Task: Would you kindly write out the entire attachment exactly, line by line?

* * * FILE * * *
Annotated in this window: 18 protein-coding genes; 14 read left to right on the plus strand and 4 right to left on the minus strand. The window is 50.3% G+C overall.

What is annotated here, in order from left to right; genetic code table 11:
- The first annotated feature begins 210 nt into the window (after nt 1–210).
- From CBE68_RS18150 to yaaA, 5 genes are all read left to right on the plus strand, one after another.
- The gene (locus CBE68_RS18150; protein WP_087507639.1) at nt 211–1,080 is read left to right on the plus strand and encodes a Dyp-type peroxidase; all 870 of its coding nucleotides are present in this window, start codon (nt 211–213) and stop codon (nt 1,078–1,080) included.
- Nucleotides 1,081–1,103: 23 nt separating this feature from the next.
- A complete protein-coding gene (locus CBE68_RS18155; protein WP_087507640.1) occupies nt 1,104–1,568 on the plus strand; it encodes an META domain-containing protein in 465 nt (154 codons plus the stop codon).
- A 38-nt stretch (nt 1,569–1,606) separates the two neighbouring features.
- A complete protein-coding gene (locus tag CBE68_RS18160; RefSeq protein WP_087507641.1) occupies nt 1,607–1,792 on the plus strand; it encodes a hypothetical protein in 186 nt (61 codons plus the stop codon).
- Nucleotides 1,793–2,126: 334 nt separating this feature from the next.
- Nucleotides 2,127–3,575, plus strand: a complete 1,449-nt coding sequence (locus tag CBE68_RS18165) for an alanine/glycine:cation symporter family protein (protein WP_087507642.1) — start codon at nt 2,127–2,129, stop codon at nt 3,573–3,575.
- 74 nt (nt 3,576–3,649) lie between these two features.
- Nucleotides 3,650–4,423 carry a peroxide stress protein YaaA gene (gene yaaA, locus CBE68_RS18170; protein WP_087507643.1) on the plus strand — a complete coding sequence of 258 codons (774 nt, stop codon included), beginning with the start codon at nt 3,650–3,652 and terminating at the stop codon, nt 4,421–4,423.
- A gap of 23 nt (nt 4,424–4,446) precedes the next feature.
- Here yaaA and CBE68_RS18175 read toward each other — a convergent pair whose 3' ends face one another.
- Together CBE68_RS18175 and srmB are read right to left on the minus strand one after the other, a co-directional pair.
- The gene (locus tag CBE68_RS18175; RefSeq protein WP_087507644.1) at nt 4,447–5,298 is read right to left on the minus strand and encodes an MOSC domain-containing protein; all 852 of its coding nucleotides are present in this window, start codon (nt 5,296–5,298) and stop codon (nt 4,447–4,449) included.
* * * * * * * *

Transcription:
Annotated in this window: 18 protein-coding genes; 14 read left to right on the plus strand and 4 right to left on the minus strand. The window is 50.3% G+C overall.

What is annotated here, in order from left to right; genetic code table 11:
- The first annotated feature begins 210 nt into the window (after nt 1–210).
- From CBE68_RS18150 to yaaA, 5 genes are all read left to right on the plus strand, one after another.
- The gene (locus CBE68_RS18150; protein WP_087507639.1) at nt 211–1,080 is read left to right on the plus strand and encodes a Dyp-type peroxidase; all 870 of its coding nucleotides are present in this window, start codon (nt 211–213) and stop codon (nt 1,078–1,080) included.
- Nucleotides 1,081–1,103: 23 nt separating this feature from the next.
- A complete protein-coding gene (locus CBE68_RS18155; protein WP_087507640.1) occupies nt 1,104–1,568 on the plus strand; it encodes an META domain-containing protein in 465 nt (154 codons plus the stop codon).
- A 38-nt stretch (nt 1,569–1,606) separates the two neighbouring features.
- A complete protein-coding gene (locus tag CBE68_RS18160; RefSeq protein WP_087507641.1) occupies nt 1,607–1,792 on the plus strand; it encodes a hypothetical protein in 186 nt (61 codons plus the stop codon).
- Nucleotides 1,793–2,126: 334 nt separating this feature from the next.
- Nucleotides 2,127–3,575, plus strand: a complete 1,449-nt coding sequence (locus tag CBE68_RS18165) for an alanine/glycine:cation symporter family protein (protein WP_087507642.1) — start codon at nt 2,127–2,129, stop codon at nt 3,573–3,575.
- 74 nt (nt 3,576–3,649) lie between these two features.
- Nucleotides 3,650–4,423 carry a peroxide stress protein YaaA gene (gene yaaA, locus CBE68_RS18170; protein WP_087507643.1) on the plus strand — a complete coding sequence of 258 codons (774 nt, stop codon included), beginning with the start codon at nt 3,650–3,652 and terminating at the stop codon, nt 4,421–4,423.
- A gap of 23 nt (nt 4,424–4,446) precedes the next feature.
- Here yaaA and CBE68_RS18175 read toward each other — a convergent pair whose 3' ends face one another.
- Together CBE68_RS18175 and srmB are read right to left on the minus strand one after the other, a co-directional pair.
- The gene (locus tag CBE68_RS18175; RefSeq protein WP_087507644.1) at nt 4,447–5,298 is read right to left on the minus strand and encodes an MOSC domain-containing protein; all 852 of its coding nucleotides are present in this window, start codon (nt 5,296–5,298) and stop codon (nt 4,447–4,449) included.